- The first thing that hits the nostrils is the citrus, particularly the yuzu, lemon and orange sweetness, followed up immediately by that unmistakable aroma of juniper berries. I felt I could catch a tiny glimpse of the green tea, but then again, I may have been trying too hard to force a scent that wasn’t there. Juniper and citrus definitely reigned supreme.
Gin & Tonic:
- For the G&T I opted for a simple 1:3 ratio, gin to tonic with two huge ice cubes, a small strip of yuzu peel and a couple of juniper berries to help bring the junipers presence to the surface. I had expected a huge citrus hit and I was not disappointed. Sakurao Original in the humble G&T certainly allowed all of those beautiful Hiroshima produced citrus to make their presence felt; the lemon, yuzu and dai dai particular so.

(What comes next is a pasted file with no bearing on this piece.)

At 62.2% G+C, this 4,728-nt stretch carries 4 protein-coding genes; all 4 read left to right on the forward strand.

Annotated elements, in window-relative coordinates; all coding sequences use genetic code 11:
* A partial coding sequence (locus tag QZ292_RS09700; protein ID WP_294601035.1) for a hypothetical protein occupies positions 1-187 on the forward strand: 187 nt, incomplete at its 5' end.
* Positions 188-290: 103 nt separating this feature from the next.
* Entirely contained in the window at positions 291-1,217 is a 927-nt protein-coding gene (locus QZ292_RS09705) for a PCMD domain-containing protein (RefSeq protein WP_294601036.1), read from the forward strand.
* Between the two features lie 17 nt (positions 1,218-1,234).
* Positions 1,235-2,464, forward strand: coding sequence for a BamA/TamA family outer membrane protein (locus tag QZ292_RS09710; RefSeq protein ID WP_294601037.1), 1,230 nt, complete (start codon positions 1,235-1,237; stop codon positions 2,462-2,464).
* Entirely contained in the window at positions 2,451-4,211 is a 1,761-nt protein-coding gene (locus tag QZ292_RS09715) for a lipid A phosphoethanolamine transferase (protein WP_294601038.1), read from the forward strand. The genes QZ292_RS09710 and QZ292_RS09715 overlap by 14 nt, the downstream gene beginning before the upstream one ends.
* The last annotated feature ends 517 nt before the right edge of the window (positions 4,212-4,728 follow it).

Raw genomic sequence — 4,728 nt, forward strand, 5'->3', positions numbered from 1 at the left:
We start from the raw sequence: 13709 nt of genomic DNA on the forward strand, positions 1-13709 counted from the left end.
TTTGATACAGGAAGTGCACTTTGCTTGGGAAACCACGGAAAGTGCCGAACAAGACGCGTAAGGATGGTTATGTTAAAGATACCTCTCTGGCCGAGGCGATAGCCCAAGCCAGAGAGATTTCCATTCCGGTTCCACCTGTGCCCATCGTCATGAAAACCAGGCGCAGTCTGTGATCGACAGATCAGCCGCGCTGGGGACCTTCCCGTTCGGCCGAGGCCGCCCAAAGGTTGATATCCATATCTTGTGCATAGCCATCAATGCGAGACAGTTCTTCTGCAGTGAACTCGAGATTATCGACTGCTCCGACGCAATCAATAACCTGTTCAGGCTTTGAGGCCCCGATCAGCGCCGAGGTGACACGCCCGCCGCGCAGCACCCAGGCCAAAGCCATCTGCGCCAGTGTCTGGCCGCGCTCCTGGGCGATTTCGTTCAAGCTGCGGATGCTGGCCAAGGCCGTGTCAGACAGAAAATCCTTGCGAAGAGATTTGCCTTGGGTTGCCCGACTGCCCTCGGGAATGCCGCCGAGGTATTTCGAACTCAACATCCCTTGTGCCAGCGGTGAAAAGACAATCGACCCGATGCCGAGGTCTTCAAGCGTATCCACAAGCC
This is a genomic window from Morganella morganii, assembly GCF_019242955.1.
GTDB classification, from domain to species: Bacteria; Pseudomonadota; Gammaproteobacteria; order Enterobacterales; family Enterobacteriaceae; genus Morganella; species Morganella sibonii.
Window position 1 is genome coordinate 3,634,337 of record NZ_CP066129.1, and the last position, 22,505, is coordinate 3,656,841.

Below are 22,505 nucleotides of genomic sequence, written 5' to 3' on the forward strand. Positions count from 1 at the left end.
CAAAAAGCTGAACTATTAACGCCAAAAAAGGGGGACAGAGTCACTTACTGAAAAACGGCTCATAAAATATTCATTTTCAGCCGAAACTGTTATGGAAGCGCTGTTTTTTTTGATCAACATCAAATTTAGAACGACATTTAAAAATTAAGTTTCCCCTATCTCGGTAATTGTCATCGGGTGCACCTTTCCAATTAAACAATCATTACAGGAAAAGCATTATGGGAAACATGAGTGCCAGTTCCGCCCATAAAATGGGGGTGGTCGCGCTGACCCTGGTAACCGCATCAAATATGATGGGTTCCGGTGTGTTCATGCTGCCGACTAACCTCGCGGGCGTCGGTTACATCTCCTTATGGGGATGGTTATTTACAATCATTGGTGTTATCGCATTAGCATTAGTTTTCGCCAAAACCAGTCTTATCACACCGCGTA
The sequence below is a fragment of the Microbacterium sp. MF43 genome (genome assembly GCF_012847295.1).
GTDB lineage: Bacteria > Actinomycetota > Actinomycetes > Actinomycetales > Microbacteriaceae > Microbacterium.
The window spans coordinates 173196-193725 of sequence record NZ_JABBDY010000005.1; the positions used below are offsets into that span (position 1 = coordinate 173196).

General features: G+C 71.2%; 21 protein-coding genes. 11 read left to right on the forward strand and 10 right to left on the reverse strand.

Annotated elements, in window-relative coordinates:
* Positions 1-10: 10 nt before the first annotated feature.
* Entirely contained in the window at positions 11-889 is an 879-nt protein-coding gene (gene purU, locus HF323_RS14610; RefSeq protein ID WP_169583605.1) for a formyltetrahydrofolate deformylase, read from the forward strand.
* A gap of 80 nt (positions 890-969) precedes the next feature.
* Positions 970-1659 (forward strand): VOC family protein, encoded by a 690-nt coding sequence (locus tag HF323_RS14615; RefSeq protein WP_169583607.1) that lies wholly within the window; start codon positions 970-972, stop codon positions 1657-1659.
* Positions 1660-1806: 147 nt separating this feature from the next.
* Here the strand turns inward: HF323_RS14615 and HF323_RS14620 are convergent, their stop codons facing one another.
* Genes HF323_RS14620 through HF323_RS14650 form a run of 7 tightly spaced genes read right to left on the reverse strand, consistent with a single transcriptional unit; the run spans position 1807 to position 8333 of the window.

- It was much much sweeter than your standard gin and tonic and the only suspects that potentially came to mind were their use of sweet summer orange and potentially the green tea (although sweet summer orange is quite bitter it does have a distinct sweetness). The ginger helped to give it a little heat towards the finish, but no overkill. The hinoki and shiso were, in my opinion, very much understated to the point of being completely overwhelmed by the citrus flavours. The juniper, similarly, very much took the backseat; those three juniper berries I added sadly had little to no impact.
- It’s quite hard to judge this on the same standard as a regular London dry as the overall sweetness and lack of juniper backbone threw me off a little. Would be very welcome on a spring or summer evening as the first drink of the night, but definitely not something I could session on.
- 3/5 stars
- For the Martini offering, I poured with Noilly Prat Dry at a ratio of 4:1 and garnished simply with a long lemon peel. Compared with the G&T I felt the martini helped express the botanicals more evenly and this expression felt like a real martini.